FDA Approves Duchenne Muscular Dystrophy Drug

Scientists in Australia had originally developed Eteplirsen®, a drug that treats a rare and fatal muscle-wasting disease affecting one in 3,500 boys worldwide.

AsianScientist (Sep. 29, 2016) – A drug for the treatment of Duchenne muscular dystrophy (DMD) originally developed at the University of Western Australia has been approved by the US Food and Drug Administration.

As the first treatment for DMD that addresses the cause of the disease, Eteplirsen® offers new hope for sufferers of this rare and fatal muscle-wasting disease affecting one in 3,500 boys worldwide. Without treatment, affected boys are usually confined to a wheelchair before age 12 and succumb to the disease by age 30.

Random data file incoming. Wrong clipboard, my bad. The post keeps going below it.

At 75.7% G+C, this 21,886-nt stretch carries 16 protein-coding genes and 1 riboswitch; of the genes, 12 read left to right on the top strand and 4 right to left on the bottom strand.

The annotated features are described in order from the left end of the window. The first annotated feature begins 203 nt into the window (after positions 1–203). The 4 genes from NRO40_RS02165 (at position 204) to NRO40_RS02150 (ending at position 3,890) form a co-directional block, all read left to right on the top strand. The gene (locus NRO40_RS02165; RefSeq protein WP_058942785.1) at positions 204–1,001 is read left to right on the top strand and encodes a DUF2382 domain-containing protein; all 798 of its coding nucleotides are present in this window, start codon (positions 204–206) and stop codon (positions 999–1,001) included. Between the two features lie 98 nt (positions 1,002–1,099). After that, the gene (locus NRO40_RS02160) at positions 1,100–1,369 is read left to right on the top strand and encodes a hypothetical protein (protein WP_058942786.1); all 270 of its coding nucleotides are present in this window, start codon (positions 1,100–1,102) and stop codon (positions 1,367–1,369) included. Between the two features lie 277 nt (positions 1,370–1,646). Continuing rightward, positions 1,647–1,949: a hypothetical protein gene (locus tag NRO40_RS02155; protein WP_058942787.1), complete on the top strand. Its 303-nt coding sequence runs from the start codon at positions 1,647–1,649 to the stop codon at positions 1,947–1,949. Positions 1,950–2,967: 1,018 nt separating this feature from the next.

The FDA approval was granted to Sarepta Therapeutics, a US biotechnology company that licensed the rights to develop the drug. The patented treatment should be useful for DMD patients with a mutation in a particular region of the dystrophin gene.

Professors Steve Wilton and Sue Fletcher developed the treatment at UWA’s Center for Neuromuscular and Neurological Disorders and the Western Australian Neuroscience Research Institute and have been working with Sarepta to get the drug through clinical trials.

The approval was a fairly controversial one, following months of debate about whether Sarepta had provided enough evidence to demonstrate whether Eteplirsen® had a meaningful impact on patients.


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